Chicago Police Supt. Garry McCarthy is recommending the dismissal of two city cops based on charges they unlawfully restrained a young man in the Logan Square neighborhood and let suspected gang members threaten him.
The charges, kept quiet since filed with the Chicago Police Board in September, accuse officers Susana La Casa and Luis Contreras of holding the youth, Miguel “Mikey” Castillo, against his will on the 3500 block of West McLean Avenue and driving him about six blocks south “without a valid police purpose.”
The incident took place March 19, 2011. The officers brought Castillo, a gang member, to the 1600 block of North Spaulding Avenue — the turf of a rival gang. The incident came to light when WBEZ posted a 90-second amateur video that showed the cops standing outside their marked SUV and leaving the doors open as onlookers converged on the vehicle, taunted the young man inside and flashed gang symbols.
La Casa and Contreras, according to the charges, “allowed suspected Latin King gang members to threaten” Castillo and brought “discredit upon the department.”
The officers later each “made a false oral statement” about the incident to an Internal Affairs detective, according to the charges.
The board, a nine-member panel, has the final word about the charges and the punishment. The department must show “a preponderance of the evidence,” a standard less rigorous than the beyond-a-reasonable-doubt measure used in criminal courtrooms. Max Caproni, the board’s executive director, says he expects the case’s evidentiary hearing no sooner than January.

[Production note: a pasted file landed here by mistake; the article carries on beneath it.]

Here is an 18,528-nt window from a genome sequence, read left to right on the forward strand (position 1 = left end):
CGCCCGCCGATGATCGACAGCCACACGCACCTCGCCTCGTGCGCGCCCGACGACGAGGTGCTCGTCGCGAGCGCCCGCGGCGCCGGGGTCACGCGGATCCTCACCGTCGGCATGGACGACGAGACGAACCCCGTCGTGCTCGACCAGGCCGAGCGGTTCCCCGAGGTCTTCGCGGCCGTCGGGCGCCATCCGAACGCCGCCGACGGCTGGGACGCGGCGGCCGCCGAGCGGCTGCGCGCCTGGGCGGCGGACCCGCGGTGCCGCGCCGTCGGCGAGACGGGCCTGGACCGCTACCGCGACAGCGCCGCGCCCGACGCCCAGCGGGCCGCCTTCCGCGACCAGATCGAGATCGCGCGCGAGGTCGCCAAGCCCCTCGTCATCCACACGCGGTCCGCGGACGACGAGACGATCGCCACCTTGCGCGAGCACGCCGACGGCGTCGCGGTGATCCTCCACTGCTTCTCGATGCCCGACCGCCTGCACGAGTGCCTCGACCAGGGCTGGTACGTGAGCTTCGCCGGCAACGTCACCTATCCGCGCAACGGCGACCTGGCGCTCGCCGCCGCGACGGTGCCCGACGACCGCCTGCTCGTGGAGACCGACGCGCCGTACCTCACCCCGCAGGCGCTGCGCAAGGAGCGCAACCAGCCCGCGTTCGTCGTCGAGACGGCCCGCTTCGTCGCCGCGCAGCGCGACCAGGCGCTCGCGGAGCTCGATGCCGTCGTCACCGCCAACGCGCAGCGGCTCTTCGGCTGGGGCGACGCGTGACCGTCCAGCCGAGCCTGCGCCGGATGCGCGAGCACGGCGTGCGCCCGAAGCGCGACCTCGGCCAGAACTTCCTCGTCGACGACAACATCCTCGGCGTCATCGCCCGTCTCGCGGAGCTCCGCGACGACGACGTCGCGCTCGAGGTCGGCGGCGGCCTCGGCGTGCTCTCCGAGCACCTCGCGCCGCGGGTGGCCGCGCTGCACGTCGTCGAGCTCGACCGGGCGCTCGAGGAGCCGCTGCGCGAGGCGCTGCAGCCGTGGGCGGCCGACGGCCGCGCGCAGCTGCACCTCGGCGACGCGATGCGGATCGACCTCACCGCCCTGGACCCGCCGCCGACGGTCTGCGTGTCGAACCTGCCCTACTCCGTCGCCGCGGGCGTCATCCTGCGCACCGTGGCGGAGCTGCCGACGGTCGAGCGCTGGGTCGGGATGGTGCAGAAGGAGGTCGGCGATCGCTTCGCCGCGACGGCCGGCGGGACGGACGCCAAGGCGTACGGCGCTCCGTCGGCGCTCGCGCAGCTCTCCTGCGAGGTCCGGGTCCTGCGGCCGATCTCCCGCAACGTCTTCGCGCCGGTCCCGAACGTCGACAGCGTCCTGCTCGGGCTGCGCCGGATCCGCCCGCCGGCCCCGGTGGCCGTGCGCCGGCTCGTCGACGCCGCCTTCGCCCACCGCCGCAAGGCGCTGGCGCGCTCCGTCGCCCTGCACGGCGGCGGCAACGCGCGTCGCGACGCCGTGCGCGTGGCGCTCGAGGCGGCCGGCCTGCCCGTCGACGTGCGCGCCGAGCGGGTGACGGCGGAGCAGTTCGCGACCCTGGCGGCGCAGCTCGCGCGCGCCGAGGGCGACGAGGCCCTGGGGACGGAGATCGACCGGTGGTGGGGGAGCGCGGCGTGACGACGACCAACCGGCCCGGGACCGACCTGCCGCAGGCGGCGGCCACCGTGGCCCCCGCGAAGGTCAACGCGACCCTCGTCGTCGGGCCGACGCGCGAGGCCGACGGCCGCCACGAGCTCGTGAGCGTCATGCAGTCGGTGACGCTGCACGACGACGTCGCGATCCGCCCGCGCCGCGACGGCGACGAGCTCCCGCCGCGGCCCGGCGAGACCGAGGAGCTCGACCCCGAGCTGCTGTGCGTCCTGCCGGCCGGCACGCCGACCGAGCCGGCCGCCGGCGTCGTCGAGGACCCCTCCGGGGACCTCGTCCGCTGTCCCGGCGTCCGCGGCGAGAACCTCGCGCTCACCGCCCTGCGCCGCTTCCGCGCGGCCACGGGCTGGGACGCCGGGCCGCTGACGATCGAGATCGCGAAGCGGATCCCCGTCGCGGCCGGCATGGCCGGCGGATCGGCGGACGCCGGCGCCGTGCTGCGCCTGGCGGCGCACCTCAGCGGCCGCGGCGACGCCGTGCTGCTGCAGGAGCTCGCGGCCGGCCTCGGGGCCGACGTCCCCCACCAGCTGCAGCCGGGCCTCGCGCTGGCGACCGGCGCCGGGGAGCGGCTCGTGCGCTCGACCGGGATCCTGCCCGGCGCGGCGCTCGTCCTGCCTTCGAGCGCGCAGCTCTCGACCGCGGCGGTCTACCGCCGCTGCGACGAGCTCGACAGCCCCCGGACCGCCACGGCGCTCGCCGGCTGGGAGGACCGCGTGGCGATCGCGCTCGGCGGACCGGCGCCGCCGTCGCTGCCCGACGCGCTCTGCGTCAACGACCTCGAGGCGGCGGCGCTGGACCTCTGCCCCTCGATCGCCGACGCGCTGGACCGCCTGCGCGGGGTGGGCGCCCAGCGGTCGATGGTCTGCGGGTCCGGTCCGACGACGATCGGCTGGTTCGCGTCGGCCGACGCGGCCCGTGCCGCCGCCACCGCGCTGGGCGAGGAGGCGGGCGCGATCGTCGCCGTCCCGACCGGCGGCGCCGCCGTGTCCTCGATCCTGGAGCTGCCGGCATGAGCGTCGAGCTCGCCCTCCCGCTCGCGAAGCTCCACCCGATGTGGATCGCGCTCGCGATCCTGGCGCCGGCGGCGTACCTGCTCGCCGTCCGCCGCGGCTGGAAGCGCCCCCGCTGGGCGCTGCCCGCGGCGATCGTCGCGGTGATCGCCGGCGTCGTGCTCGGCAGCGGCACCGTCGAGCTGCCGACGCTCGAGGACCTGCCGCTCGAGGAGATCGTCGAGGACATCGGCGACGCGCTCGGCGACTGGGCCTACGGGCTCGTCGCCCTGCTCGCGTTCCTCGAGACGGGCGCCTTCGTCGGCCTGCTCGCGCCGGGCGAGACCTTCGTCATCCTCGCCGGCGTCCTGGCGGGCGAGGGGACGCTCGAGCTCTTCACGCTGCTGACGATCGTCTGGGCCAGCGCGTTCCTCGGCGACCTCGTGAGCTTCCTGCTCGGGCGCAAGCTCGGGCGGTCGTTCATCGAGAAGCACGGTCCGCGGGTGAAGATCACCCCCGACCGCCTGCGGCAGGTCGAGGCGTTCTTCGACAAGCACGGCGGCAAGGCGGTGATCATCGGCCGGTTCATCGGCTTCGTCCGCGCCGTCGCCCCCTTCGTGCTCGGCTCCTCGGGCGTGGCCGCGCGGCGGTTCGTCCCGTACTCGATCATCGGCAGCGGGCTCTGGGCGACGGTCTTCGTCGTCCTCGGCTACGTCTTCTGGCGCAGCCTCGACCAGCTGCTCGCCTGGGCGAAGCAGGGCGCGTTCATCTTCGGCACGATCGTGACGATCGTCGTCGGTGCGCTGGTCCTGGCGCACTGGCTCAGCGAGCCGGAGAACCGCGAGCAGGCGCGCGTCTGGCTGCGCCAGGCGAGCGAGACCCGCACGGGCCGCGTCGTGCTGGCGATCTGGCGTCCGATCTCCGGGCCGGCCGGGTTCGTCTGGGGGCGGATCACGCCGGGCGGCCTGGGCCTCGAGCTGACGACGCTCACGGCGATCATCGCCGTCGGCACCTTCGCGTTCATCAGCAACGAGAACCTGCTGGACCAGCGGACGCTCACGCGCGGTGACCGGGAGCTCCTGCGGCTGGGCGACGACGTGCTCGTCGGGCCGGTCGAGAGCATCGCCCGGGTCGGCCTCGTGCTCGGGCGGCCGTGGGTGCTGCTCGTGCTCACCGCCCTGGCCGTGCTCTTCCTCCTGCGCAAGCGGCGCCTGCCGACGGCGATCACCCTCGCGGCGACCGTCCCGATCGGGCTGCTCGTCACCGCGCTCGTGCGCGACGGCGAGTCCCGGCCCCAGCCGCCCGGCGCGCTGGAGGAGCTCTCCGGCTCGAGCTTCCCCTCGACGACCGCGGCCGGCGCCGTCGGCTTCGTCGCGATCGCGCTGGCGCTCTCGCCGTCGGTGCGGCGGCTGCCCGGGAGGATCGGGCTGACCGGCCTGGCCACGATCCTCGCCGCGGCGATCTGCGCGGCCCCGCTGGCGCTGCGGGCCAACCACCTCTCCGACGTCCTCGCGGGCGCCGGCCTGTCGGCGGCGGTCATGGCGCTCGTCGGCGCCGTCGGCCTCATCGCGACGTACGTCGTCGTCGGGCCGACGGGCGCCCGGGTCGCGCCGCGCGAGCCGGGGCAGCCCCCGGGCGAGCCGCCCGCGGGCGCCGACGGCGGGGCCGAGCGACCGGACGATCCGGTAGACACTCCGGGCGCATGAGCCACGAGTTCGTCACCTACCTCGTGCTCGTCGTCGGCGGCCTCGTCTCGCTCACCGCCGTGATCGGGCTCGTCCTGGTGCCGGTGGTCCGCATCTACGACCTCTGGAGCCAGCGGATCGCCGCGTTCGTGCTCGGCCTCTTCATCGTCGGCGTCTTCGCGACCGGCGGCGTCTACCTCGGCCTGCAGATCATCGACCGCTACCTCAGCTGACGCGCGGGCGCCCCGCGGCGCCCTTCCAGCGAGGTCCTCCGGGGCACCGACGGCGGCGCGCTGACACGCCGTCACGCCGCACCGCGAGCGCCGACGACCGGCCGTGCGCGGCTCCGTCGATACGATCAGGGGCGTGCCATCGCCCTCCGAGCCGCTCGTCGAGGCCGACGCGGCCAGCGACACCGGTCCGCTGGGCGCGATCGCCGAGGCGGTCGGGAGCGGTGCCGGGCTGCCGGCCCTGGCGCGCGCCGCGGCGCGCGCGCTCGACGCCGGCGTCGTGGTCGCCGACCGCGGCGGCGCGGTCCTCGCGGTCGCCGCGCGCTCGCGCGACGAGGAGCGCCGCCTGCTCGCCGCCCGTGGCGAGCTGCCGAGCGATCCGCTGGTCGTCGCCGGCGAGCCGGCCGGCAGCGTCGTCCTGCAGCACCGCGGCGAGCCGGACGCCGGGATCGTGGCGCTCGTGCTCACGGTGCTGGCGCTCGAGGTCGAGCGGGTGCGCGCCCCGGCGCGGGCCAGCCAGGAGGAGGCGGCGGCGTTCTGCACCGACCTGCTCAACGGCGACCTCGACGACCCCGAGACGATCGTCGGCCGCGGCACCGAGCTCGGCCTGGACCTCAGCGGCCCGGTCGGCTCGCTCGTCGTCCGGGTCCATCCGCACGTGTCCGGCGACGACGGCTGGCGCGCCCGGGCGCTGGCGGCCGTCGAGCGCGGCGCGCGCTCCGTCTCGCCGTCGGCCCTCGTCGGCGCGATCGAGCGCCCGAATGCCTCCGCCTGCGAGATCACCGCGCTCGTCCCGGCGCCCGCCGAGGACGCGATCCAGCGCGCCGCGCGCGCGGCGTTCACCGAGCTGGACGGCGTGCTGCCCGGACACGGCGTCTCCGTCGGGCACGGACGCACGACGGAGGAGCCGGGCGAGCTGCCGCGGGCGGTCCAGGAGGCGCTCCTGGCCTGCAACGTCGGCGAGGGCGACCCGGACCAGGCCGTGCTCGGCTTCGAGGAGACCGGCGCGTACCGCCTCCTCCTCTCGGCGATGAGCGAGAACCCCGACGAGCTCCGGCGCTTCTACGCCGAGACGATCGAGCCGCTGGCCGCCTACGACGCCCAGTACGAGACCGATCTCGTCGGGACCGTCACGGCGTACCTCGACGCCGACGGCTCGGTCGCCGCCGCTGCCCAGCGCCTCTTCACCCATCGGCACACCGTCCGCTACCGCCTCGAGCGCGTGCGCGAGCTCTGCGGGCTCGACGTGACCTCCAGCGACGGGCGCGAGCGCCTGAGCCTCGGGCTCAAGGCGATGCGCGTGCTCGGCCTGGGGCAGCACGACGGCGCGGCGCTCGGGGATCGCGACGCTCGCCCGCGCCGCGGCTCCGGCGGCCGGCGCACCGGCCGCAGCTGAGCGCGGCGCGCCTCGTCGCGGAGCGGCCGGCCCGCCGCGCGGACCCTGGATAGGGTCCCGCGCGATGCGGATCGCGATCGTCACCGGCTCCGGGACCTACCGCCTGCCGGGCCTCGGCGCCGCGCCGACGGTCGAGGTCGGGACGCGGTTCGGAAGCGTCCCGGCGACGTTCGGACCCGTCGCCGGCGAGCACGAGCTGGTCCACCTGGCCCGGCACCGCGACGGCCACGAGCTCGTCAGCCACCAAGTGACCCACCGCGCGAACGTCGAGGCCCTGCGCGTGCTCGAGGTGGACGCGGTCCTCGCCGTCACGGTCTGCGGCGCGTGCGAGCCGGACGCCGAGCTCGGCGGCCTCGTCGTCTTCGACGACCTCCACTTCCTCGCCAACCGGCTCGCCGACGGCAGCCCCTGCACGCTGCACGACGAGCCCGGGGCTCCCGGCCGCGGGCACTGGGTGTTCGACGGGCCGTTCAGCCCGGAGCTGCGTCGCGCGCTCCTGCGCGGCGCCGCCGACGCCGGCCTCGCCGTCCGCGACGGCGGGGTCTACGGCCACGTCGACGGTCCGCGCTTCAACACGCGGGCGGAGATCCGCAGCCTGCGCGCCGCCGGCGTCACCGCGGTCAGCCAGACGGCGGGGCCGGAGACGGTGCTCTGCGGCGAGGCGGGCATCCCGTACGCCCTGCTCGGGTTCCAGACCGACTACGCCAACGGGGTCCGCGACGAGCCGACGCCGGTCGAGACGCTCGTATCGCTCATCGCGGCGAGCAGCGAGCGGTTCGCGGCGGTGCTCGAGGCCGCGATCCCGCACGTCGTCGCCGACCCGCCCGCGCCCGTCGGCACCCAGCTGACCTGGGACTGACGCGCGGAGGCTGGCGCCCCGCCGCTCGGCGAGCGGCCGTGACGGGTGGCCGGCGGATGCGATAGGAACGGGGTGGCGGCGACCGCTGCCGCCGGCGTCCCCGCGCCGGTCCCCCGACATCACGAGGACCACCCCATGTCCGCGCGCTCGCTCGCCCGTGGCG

La Casa and Contreras, both suspended without pay, did not return WBEZ messages seeking comment about the charges.
A Fraternal Order of Police spokesman says the union has no comment about the case because the officers have chosen to defend themselves privately. That counsel could not be reached for comment.
The officers have not spoken about the incident publicly but, after WBEZ posted the video, some Logan Square homeowners rallied behind them and praised their efforts against gangs.
Castillo this summer reached a settlement in a federal civil suit he brought against the city of Chicago over the incident. The suit, which alleged false arrest and intentional infliction of emotional distress, will net the youth $33,000, according to the law firm representing him.
State’s Attorney Anita Alvarez’s office reviewed the case last year but declined to bring criminal charges.